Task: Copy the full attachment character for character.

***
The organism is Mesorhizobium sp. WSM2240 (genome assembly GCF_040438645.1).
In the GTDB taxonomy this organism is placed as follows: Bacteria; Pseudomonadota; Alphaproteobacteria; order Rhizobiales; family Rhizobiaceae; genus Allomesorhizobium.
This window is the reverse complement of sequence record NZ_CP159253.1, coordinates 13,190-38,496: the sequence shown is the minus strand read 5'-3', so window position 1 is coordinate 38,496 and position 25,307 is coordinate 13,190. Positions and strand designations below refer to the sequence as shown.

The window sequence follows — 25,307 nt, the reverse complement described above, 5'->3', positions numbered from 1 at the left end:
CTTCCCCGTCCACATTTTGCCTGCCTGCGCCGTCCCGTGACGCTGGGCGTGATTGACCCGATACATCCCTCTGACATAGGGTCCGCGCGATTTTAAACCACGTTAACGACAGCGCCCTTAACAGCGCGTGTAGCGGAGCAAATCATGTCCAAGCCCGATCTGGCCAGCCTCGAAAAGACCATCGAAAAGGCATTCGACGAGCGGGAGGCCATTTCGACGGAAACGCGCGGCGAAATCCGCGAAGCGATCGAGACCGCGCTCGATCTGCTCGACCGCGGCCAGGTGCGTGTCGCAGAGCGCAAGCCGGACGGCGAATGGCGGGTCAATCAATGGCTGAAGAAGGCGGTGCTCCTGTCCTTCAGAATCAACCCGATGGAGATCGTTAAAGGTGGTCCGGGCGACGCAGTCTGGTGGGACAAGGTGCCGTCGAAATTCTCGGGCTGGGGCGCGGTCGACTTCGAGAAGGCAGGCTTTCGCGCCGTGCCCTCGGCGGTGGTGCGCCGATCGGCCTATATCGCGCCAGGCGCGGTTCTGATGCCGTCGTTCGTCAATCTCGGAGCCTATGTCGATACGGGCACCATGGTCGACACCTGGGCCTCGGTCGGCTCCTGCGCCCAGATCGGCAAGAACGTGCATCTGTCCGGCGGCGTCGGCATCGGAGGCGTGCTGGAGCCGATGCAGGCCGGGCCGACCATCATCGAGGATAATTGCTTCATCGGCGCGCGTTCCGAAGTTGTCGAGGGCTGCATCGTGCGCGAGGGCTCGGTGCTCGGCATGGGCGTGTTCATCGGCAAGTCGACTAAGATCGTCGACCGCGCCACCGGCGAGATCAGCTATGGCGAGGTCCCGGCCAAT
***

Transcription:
The organism is Mesorhizobium sp. WSM2240 (genome assembly GCF_040438645.1).
In the GTDB taxonomy this organism is placed as follows: Bacteria; Pseudomonadota; Alphaproteobacteria; order Rhizobiales; family Rhizobiaceae; genus Allomesorhizobium.
This window is the reverse complement of sequence record NZ_CP159253.1, coordinates 13,190-38,496: the sequence shown is the minus strand read 5'-3', so window position 1 is coordinate 38,496 and position 25,307 is coordinate 13,190. Positions and strand designations below refer to the sequence as shown.

The window sequence follows — 25,307 nt, the reverse complement described above, 5'->3', positions numbered from 1 at the left end:
CTTCCCCGTCCACATTTTGCCTGCCTGCGCCGTCCCGTGACGCTGGGCGTGATTGACCCGATACATCCCTCTGACATAGGGTCCGCGCGATTTTAAACCACGTTAACGACAGCGCCCTTAACAGCGCGTGTAGCGGAGCAAATCATGTCCAAGCCCGATCTGGCCAGCCTCGAAAAGACCATCGAAAAGGCATTCGACGAGCGGGAGGCCATTTCGACGGAAACGCGCGGCGAAATCCGCGAAGCGATCGAGACCGCGCTCGATCTGCTCGACCGCGGCCAGGTGCGTGTCGCAGAGCGCAAGCCGGACGGCGAATGGCGGGTCAATCAATGGCTGAAGAAGGCGGTGCTCCTGTCCTTCAGAATCAACCCGATGGAGATCGTTAAAGGTGGTCCGGGCGACGCAGTCTGGTGGGACAAGGTGCCGTCGAAATTCTCGGGCTGGGGCGCGGTCGACTTCGAGAAGGCAGGCTTTCGCGCCGTGCCCTCGGCGGTGGTGCGCCGATCGGCCTATATCGCGCCAGGCGCGGTTCTGATGCCGTCGTTCGTCAATCTCGGAGCCTATGTCGATACGGGCACCATGGTCGACACCTGGGCCTCGGTCGGCTCCTGCGCCCAGATCGGCAAGAACGTGCATCTGTCCGGCGGCGTCGGCATCGGAGGCGTGCTGGAGCCGATGCAGGCCGGGCCGACCATCATCGAGGATAATTGCTTCATCGGCGCGCGTTCCGAAGTTGTCGAGGGCTGCATCGTGCGCGAGGGCTCGGTGCTCGGCATGGGCGTGTTCATCGGCAAGTCGACTAAGATCGTCGACCGCGCCACCGGCGAGATCAGCTATGGCGAGGTCCCGGCCAAT